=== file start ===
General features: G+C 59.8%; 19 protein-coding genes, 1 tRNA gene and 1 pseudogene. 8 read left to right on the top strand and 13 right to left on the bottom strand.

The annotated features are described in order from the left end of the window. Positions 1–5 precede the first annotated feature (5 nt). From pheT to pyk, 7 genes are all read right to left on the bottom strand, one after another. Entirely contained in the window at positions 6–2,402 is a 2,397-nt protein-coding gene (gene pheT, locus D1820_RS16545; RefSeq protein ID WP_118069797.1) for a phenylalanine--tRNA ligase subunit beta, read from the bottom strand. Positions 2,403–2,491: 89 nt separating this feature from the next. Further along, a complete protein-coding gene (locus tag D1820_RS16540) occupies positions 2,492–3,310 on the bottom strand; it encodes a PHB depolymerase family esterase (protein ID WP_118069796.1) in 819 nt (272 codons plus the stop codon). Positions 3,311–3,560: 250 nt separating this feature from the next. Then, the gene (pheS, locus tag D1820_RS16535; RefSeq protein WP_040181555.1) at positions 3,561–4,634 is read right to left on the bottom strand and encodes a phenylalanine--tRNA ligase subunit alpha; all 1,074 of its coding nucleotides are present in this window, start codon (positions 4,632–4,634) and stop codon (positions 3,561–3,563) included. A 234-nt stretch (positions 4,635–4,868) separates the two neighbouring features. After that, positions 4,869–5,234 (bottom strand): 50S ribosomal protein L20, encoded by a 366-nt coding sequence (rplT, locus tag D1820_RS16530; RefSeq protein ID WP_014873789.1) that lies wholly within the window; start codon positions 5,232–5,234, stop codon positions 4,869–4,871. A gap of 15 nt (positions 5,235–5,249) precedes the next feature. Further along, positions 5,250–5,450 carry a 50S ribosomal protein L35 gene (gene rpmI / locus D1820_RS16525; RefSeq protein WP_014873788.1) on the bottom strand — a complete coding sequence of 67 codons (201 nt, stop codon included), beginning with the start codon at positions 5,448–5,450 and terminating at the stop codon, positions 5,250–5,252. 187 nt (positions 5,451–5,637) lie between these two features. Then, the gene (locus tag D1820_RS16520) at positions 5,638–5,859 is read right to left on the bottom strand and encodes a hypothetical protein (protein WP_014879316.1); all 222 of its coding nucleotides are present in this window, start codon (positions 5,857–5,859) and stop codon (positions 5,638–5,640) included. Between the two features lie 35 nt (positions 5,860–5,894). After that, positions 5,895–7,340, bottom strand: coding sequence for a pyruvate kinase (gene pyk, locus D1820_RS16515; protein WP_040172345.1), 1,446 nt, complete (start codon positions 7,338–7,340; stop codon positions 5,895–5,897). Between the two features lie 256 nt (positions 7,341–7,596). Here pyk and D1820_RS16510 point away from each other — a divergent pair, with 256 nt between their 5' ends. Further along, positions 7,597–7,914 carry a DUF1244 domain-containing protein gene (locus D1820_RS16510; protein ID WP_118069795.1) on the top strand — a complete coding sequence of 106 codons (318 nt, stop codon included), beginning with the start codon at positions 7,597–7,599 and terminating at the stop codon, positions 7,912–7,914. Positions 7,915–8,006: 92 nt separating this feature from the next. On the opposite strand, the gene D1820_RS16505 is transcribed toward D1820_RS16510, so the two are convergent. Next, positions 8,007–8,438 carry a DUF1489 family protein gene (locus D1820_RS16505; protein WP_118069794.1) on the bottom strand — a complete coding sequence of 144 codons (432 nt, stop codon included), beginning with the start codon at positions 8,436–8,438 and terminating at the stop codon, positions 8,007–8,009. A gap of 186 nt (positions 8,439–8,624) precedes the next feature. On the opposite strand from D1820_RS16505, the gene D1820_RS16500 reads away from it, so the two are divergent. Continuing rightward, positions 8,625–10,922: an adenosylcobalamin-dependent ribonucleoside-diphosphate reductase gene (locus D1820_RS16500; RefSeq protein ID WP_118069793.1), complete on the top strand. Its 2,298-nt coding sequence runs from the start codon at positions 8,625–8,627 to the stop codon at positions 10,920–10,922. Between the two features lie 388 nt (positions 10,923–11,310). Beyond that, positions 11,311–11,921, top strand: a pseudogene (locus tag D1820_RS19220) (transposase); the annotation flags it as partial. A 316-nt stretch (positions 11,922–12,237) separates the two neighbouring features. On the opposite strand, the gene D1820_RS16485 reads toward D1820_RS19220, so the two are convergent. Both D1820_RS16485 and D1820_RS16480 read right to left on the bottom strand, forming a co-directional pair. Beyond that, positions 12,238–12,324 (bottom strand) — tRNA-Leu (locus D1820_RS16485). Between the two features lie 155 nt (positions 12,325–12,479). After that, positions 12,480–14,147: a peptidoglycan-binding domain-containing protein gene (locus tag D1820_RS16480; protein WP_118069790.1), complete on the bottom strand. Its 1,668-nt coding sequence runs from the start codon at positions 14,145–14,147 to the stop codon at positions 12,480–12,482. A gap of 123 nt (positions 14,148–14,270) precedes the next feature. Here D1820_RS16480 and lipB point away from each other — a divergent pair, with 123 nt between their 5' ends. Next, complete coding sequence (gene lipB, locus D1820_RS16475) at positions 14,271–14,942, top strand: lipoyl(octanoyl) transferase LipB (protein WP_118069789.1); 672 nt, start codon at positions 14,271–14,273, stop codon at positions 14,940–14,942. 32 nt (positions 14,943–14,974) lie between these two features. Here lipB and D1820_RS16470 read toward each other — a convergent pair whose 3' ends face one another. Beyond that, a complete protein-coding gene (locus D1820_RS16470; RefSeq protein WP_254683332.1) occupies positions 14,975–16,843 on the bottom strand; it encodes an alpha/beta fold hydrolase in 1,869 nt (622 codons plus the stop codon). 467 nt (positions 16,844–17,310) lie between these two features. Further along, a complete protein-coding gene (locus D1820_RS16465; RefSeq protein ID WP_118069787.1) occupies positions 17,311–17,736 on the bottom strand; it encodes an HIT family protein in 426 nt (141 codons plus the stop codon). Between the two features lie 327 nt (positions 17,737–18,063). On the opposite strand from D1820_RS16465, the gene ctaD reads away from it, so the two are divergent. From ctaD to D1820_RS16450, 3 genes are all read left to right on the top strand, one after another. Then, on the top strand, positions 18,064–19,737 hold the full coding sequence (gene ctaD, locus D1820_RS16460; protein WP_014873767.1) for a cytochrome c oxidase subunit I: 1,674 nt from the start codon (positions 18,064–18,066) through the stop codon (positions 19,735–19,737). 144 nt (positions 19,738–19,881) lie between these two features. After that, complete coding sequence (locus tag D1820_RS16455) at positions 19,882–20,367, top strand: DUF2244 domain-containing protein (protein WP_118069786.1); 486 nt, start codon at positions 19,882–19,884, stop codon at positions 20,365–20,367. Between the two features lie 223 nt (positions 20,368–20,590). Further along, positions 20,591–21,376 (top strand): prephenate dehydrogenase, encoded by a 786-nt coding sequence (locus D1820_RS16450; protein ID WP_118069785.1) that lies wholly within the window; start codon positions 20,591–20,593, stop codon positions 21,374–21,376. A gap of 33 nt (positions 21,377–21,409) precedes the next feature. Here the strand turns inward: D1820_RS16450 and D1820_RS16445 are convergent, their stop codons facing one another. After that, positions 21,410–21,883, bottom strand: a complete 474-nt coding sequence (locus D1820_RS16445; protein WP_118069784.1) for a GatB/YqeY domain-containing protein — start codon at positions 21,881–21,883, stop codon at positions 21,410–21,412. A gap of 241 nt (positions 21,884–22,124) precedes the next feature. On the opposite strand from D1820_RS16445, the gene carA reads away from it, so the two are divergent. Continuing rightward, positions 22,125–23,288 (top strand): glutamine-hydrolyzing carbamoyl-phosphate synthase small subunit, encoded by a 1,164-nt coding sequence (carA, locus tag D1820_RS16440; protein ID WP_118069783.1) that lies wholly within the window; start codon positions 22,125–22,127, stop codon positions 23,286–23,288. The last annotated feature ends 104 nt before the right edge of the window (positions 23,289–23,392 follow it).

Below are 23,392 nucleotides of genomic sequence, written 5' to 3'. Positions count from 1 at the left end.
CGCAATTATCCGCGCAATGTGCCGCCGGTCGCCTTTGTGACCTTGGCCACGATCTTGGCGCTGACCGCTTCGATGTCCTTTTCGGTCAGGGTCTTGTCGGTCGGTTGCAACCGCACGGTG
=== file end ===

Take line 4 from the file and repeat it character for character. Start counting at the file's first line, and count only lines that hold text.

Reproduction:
CGCAATTATCCGCGCAATGTGCCGCCGGTCGCCTTTGTGACCTTGGCCACGATCTTGGCGCTGACCGCTTCGATGTCCTTTTCGGTCAGGGTCTTGTCGGTCGGTTGCAACCGCACGGTG